As her student, I had no head for British Modernism. So, I’d write out essay after essay and hand it over to her to see if I was getting somewhere new. I’d go up to her in the staff room and she’d hand the essays back without a word. A thin tick mark the only acknowledgement, most times, that the papers had exchanged hands. Later, she would write in a recommendation that I was ‘capable of attempting to make up my own mind.’
It is only now that I realize that she wasn’t running a classroom, she was hosting a salon. And that her spare words were probably praise.
I called her on the eve of the board examinations that would mark graduation for us. We spoke briefly and she was encouraging and warm. And then, so confident was I of my position of invisibility and unimportance, that I didn’t call her back after writing the paper. When the results came back showing that I had stood first in my batch, I went back to her with the gift of a book and a thank you note. She flung them both back at me in anger. I had committed a real error in not calling her to tell her how the examinations had gone.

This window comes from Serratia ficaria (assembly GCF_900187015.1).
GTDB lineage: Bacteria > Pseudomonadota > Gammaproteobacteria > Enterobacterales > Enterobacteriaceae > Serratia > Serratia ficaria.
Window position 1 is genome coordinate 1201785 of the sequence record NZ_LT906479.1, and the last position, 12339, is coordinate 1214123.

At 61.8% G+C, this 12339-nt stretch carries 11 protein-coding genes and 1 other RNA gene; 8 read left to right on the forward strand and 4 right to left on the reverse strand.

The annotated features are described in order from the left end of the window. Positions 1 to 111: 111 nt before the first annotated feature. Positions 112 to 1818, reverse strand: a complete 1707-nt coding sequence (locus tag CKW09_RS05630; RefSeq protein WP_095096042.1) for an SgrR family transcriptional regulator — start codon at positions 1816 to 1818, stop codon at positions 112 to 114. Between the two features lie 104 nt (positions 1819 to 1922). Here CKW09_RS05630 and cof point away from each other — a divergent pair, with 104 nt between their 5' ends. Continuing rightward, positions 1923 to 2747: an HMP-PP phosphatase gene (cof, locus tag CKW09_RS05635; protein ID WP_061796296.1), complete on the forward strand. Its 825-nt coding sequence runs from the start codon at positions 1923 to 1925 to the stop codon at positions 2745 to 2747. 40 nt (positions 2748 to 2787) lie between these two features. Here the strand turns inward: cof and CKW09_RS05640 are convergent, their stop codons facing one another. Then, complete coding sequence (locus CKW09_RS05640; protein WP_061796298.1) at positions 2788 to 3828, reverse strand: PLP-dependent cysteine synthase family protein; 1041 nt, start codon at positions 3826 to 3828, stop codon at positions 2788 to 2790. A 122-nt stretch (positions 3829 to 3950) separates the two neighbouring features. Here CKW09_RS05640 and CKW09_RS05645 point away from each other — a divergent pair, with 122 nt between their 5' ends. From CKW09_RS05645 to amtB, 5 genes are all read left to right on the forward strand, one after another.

How could I explain to her just how little I thought I mattered in the universe of Eunice?
The universe of Eunice was vast. She was on equal terms with the poets and writers we studied and read, because she was, like them, the intelligentsia that gave this city its literary identity.
But there was more to it. You see, conventional as my upbringing was, she was the first adult woman I’d met who lived on her own terms. She exuded a confident, striking sexuality, she was lushness, she was intelligence, her sardonic wit, her deftness, her irony, her independence, were all gifts she gave her students. She offered us not just another way of thinking, but another way of being.
Her poetry was no different, it was in a vernacular of its own, with the urgency of a telegram in every line. Her Advice to Women, says,